About Script Editor
The Script Editor allows you create scripts that run within your scene. Tip: use the Node Properties Editor to add, remove and edit Script and shader fields.
Description of the Scripting Language
Here is a simple example of including a Script node in a X3D file:
Node Properties Editor
Here's a quick guide to the Node Properties Editor:
- Node Properties
- Type Name: the type name of your selected node.
- Name: give your node a describing name to easily identify it later.
- Common Properties:
- Component: the component the node belongs to. You can find plain nodes of this type in the Library.
- Container Field: When you group a node of a specific type put it into this field.
- User Defined Fields:
- Edit: double click one item to edit a field.
- Add/Remove: when you add a field, you can specify its access type, data type and field name.
- Drag & Drop: to reorder your defined fields to your desired order.
- Source Code Field:
- Edit: brings up the script in your preferred text editor.
- Cancel/Ok: Click the Ok button to apply your changes.
Creating a Script
Find it: Click the Node Properties Editor button on the Toolbar while a Script node is selected to add, remove and edit Script or shader fields.
Use the Script Editor to build special behaviors into your scene file using scripts. A script can be routed to the incoming and outgoing events that are part of the nodes in your scene. It can also be connected to sensors that notify the script when certain things happen--for example, when the user approaches a certain spot, clicks an object, or bumps into a wall.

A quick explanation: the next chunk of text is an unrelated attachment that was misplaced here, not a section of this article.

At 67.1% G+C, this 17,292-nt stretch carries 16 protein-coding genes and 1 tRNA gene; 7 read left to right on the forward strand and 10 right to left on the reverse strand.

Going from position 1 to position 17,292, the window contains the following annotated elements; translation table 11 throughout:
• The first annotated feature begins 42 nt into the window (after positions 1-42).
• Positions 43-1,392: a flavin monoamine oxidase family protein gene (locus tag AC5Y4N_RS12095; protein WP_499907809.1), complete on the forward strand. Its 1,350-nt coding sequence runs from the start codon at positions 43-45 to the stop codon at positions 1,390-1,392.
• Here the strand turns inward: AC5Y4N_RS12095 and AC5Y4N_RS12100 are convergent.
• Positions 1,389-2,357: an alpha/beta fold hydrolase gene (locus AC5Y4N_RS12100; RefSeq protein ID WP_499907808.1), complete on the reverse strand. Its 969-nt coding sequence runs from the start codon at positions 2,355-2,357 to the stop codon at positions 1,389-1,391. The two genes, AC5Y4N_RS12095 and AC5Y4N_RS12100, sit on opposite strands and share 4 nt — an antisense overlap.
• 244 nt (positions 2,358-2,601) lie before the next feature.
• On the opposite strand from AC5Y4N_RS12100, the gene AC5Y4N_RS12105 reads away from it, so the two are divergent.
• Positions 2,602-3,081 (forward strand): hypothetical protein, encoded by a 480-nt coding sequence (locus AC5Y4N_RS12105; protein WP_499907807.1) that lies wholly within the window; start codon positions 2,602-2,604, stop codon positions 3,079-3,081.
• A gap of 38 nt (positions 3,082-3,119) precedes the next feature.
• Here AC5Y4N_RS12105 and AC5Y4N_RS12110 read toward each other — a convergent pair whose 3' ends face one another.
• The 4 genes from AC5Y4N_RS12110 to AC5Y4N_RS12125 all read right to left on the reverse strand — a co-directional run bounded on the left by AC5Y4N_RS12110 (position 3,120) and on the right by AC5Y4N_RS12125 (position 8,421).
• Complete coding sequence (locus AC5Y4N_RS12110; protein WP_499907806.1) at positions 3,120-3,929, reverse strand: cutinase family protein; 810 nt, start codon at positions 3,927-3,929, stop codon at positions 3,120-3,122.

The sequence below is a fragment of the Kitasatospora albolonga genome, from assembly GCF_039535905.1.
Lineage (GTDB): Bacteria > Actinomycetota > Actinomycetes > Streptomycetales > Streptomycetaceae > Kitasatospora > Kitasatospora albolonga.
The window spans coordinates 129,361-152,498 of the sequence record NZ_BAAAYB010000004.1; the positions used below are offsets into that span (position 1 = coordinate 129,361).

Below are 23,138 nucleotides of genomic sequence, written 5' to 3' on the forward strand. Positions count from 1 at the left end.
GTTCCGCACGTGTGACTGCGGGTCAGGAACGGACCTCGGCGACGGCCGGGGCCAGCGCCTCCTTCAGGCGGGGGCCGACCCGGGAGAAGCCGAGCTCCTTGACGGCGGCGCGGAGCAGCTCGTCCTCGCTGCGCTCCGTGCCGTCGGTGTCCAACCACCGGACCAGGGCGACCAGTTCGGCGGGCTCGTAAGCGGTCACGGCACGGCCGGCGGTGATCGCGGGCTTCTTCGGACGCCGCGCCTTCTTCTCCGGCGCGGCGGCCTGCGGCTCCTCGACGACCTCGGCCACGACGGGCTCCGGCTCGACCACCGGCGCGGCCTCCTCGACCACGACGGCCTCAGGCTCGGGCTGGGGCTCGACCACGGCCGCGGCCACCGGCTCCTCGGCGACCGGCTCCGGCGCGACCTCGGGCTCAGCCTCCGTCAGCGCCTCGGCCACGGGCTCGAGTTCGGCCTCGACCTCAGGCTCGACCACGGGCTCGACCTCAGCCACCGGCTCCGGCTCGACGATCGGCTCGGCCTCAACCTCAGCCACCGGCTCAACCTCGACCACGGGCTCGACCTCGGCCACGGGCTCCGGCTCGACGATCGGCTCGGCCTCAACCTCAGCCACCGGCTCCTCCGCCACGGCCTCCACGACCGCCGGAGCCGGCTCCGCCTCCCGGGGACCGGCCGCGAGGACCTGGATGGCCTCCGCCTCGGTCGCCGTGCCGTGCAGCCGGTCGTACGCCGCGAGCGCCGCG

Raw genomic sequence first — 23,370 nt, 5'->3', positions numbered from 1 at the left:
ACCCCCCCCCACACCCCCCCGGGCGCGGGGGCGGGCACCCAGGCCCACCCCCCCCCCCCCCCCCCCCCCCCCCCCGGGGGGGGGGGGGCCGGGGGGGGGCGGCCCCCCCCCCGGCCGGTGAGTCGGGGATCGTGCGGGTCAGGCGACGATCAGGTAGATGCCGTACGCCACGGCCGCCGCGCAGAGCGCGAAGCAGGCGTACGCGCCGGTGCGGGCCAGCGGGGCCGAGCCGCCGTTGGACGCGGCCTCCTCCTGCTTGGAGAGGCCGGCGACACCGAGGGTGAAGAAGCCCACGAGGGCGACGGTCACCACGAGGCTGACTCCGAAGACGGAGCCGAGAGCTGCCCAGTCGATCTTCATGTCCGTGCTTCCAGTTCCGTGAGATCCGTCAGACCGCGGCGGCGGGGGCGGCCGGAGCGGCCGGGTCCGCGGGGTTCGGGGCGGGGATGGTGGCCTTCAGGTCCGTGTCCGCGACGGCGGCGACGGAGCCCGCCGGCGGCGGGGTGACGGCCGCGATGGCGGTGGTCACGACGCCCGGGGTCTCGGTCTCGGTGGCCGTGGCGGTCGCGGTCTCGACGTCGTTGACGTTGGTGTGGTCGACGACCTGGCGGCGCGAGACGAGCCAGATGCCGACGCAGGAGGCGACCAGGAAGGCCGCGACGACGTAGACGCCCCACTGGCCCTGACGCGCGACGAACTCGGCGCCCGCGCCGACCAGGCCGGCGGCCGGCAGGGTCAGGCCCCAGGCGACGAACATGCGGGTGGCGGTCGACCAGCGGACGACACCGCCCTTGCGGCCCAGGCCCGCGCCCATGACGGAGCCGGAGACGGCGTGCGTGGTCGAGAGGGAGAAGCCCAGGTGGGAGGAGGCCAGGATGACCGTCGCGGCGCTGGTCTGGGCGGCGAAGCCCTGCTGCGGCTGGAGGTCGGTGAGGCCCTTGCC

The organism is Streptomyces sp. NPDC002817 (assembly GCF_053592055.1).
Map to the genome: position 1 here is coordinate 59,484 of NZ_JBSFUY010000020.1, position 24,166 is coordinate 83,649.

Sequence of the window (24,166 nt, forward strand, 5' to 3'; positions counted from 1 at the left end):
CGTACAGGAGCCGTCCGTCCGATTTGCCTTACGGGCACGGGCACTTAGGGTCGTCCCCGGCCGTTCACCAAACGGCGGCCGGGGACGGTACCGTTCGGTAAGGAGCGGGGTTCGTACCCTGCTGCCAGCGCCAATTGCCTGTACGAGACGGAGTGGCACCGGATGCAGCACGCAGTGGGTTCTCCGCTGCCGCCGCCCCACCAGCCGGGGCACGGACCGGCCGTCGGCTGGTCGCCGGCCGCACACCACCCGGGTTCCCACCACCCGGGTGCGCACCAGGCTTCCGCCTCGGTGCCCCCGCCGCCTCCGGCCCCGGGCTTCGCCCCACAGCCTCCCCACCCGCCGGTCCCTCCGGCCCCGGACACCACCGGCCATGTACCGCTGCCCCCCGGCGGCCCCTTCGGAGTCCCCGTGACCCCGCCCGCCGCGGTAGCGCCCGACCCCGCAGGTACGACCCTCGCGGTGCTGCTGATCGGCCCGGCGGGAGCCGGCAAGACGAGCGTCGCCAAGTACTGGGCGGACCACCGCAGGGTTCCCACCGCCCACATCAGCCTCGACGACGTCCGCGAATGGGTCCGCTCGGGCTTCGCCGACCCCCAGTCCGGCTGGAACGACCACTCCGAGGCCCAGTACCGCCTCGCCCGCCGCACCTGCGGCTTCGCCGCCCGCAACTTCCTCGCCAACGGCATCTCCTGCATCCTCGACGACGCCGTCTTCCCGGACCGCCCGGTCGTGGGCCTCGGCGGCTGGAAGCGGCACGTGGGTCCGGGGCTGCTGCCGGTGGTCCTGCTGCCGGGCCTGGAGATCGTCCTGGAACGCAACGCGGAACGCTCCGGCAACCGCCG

To create a Script node or shader node, go to the library. Go to Components > Scripting and double click Script.x3dv. A newly created Script node appears in the Outline Editor.
To create a shader node, go to the library. Go to Components > Shading. Use ComposedShader in conjuction with ShaderPart or use ProgramShader in conjuction with ShaderProgram.
Use the User Defined Fields: Add button to specify the basic components of your script, which can be any number of the following:
Each inputOnly has an associated function with the same name inside the script. Each inputOutput has an associated function with the same name inside the script but starting with set_ thus you have to name your function set_fieldName. When an inputOnly is sent to the Script node with a new value, this function is called and the new value for the event is passed in.
First, you specify each initializeOnly, inputOnly, outputOnly, and inputOutput field with the Add button. Field and event names must be unique within the script. When you press Edit button in the CDATA Field section, the Script Editor creates a template file with the events and fields you specified, as well as a template function for each inputOnly.